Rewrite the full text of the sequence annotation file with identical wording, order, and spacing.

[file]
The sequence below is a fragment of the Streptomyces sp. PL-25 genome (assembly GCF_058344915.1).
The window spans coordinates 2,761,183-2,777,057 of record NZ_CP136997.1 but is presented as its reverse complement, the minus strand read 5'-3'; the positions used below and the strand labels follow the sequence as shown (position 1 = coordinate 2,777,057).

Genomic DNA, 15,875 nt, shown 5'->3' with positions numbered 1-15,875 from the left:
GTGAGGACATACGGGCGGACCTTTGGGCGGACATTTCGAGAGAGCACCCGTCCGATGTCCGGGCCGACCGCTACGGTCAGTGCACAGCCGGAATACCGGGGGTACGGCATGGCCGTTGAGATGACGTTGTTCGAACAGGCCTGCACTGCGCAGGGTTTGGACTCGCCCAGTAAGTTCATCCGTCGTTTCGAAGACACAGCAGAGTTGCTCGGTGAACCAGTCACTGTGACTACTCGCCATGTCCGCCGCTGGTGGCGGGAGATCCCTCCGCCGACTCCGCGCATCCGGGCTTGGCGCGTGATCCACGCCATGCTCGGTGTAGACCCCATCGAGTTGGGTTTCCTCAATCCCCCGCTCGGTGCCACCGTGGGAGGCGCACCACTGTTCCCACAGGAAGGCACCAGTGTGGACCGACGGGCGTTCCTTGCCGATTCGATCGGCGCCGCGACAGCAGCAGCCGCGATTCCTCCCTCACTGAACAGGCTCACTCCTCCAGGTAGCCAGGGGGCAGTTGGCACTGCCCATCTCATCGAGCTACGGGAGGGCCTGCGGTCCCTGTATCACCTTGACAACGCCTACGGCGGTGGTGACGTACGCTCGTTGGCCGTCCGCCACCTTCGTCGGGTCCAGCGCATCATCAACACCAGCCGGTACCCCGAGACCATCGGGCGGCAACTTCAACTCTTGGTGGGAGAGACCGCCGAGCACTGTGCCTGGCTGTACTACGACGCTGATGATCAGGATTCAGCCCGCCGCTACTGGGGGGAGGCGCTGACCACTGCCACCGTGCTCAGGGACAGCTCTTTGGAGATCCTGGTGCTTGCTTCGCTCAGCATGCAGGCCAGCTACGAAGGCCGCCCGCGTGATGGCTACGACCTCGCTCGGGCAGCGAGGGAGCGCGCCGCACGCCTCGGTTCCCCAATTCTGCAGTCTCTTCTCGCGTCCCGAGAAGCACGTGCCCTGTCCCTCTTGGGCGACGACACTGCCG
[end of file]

The sequence below is a fragment of the Streptomyces sp. PL-25 genome (assembly GCF_058344915.1).
The window spans coordinates 2,761,183-2,777,057 of record NZ_CP136997.1 but is presented as its reverse complement, the minus strand read 5'-3'; the positions used below and the strand labels follow the sequence as shown (position 1 = coordinate 2,777,057).

Genomic DNA, 15,875 nt, shown 5'->3' with positions numbered 1-15,875 from the left:
GTGAGGACATACGGGCGGACCTTTGGGCGGACATTTCGAGAGAGCACCCGTCCGATGTCCGGGCCGACCGCTACGGTCAGTGCACAGCCGGAATACCGGGGGTACGGCATGGCCGTTGAGATGACGTTGTTCGAACAGGCCTGCACTGCGCAGGGTTTGGACTCGCCCAGTAAGTTCATCCGTCGTTTCGAAGACACAGCAGAGTTGCTCGGTGAACCAGTCACTGTGACTACTCGCCATGTCCGCCGCTGGTGGCGGGAGATCCCTCCGCCGACTCCGCGCATCCGGGCTTGGCGCGTGATCCACGCCATGCTCGGTGTAGACCCCATCGAGTTGGGTTTCCTCAATCCCCCGCTCGGTGCCACCGTGGGAGGCGCACCACTGTTCCCACAGGAAGGCACCAGTGTGGACCGACGGGCGTTCCTTGCCGATTCGATCGGCGCCGCGACAGCAGCAGCCGCGATTCCTCCCTCACTGAACAGGCTCACTCCTCCAGGTAGCCAGGGGGCAGTTGGCACTGCCCATCTCATCGAGCTACGGGAGGGCCTGCGGTCCCTGTATCACCTTGACAACGCCTACGGCGGTGGTGACGTACGCTCGTTGGCCGTCCGCCACCTTCGTCGGGTCCAGCGCATCATCAACACCAGCCGGTACCCCGAGACCATCGGGCGGCAACTTCAACTCTTGGTGGGAGAGACCGCCGAGCACTGTGCCTGGCTGTACTACGACGCTGATGATCAGGATTCAGCCCGCCGCTACTGGGGGGAGGCGCTGACCACTGCCACCGTGCTCAGGGACAGCTCTTTGGAGATCCTGGTGCTTGCTTCGCTCAGCATGCAGGCCAGCTACGAAGGCCGCCCGCGTGATGGCTACGACCTCGCTCGGGCAGCGAGGGAGCGCGCCGCACGCCTCGGTTCCCCAATTCTGCAGTCTCTTCTCGCGTCCCGAGAAGCACGTGCCCTGTCCCTCTTGGGCGACGACACTGCCG